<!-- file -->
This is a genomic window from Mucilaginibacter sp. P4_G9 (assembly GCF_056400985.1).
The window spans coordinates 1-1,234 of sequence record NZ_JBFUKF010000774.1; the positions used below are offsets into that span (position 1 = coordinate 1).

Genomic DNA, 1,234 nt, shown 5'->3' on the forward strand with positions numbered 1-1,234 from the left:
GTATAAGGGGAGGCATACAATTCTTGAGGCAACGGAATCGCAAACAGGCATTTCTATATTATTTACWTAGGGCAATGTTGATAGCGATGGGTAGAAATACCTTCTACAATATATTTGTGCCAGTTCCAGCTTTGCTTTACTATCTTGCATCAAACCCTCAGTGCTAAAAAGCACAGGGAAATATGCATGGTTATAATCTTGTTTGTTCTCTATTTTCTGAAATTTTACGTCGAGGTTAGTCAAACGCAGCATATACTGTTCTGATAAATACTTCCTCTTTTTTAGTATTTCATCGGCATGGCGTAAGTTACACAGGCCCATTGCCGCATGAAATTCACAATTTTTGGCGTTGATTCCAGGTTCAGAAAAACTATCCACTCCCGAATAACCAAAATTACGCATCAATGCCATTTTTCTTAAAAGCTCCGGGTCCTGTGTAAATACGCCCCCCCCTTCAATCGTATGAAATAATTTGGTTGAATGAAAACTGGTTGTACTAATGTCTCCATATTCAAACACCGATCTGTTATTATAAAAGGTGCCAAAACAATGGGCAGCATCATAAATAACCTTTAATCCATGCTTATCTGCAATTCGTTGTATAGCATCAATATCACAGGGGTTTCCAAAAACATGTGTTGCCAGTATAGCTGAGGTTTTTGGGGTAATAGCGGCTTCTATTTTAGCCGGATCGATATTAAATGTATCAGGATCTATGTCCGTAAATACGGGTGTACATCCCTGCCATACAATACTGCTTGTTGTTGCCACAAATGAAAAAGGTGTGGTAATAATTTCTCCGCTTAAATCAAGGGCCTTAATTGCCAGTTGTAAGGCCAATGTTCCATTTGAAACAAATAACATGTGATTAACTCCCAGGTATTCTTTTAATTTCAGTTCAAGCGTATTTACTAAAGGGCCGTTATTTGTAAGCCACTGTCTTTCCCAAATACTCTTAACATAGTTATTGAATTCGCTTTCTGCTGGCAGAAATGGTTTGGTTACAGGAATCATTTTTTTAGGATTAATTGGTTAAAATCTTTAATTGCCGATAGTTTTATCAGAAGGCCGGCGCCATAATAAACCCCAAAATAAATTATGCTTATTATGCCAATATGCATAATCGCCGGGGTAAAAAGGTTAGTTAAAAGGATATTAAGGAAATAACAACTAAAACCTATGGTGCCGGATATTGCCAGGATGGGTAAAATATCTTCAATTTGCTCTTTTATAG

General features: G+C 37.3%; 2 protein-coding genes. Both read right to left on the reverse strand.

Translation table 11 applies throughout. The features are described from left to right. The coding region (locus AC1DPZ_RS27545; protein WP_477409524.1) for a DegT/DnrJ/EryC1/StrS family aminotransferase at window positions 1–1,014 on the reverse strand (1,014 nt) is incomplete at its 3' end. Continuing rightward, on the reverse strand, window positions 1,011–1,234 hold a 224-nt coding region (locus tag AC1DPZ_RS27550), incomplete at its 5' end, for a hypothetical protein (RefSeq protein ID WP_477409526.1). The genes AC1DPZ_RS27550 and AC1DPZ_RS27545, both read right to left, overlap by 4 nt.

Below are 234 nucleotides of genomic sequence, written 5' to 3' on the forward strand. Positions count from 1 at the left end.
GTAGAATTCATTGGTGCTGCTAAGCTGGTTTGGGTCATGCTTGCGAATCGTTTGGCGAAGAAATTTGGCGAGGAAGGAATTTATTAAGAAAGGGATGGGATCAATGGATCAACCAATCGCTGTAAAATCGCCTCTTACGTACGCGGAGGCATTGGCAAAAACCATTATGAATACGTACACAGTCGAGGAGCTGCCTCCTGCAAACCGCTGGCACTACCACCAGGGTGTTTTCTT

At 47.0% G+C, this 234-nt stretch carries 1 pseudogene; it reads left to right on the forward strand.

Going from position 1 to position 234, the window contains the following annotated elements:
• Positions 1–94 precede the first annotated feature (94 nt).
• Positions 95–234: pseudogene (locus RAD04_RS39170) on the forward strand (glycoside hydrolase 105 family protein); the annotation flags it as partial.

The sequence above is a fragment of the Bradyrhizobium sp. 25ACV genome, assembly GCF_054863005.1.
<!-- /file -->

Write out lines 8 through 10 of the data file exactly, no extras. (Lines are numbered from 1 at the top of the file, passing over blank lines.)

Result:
GTAGAATTCATTGGTGCTGCTAAGCTGGTTTGGGTCATGCTTGCGAATCGTTTGGCGAAGAAATTTGGCGAGGAAGGAATTTATTAAGAAAGGGATGGGATCAATGGATCAACCAATCGCTGTAAAATCGCCTCTTACGTACGCGGAGGCATTGGCAAAAACCATTATGAATACGTACACAGTCGAGGAGCTGCCTCCTGCAAACCGCTGGCACTACCACCAGGGTGTTTTCTT

At 47.0% G+C, this 234-nt stretch carries 1 pseudogene; it reads left to right on the forward strand.

Going from position 1 to position 234, the window contains the following annotated elements: